Kant's Theory of Progress

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My topic is Kant’s theory of historical progress. My approach is primarily textual and contextual. I analyse in some detail Kant’s three most important essays on the topic: ‘Idea for a Universal History’, the third part of ‘Theory and Practice’ and the second part of The Conflict of the Faculties. I devote particular attention to the Kant-Herder debate about progress, but also discuss Rousseau, Mendelssohn, Hegel and others. In presenting, on Kant’s behalf, a strong case for his theory of progress, I address the main objections which have been put to it. These are: (i) historical teleology is incoherent (history can’t have a goal because there is no intentional actor functioning at the historical level); (ii) historical teleology undermines morality (if things are getting better anyway, why do I have to try to make them better?); (iii) progress involves ‘chronological unfairness’ (if things are getting better, doesn’t this mean that earlier generations get a raw deal?); (iv) progress consigns the species to ‘spurious infinity’ (isn’t endless improvement endlessly unsatisfactory?); (v) progress amounts to pernicious homogenization (doesn’t the elimination of traditional practices and values impoverish our world?); (vi) the idea of progress is just ‘secularized’ religion (and should be rejected accordingly). In relation to (vi), I consider the Löwith-Blumenberg debate, and draw some general conclusions about the issue of ‘secularization’. In relating these to Kant, I argue for the following position: (a) his theory of progress is more than merely secularized religion; (b) to the extent that it can be described in terms of the secularization thesis, this reflects his ‘critical’ endeavour to rationalize Christianity; (c) in any case, the idea of progress by no means exhausts the rational potential of religion, and so should not be seen as intended to replace the latter.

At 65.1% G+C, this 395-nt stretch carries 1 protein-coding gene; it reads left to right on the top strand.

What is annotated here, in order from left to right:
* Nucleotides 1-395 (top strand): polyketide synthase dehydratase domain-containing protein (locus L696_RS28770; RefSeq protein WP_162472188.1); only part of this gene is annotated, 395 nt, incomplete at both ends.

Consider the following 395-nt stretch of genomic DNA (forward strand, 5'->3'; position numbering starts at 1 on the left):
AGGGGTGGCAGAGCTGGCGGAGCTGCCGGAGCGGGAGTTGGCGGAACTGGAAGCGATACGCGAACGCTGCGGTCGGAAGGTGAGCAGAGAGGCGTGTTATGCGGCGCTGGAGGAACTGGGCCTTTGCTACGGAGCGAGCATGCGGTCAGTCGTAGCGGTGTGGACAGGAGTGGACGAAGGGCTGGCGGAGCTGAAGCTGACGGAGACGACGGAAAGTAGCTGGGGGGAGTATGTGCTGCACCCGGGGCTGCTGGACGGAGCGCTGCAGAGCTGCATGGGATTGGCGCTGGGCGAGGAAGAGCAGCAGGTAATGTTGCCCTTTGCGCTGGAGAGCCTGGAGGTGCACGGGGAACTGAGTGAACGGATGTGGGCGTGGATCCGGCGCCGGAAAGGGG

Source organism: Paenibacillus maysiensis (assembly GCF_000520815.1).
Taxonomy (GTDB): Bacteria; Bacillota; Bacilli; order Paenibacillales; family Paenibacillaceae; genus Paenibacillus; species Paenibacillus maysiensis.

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Archival date: 2016-09-13
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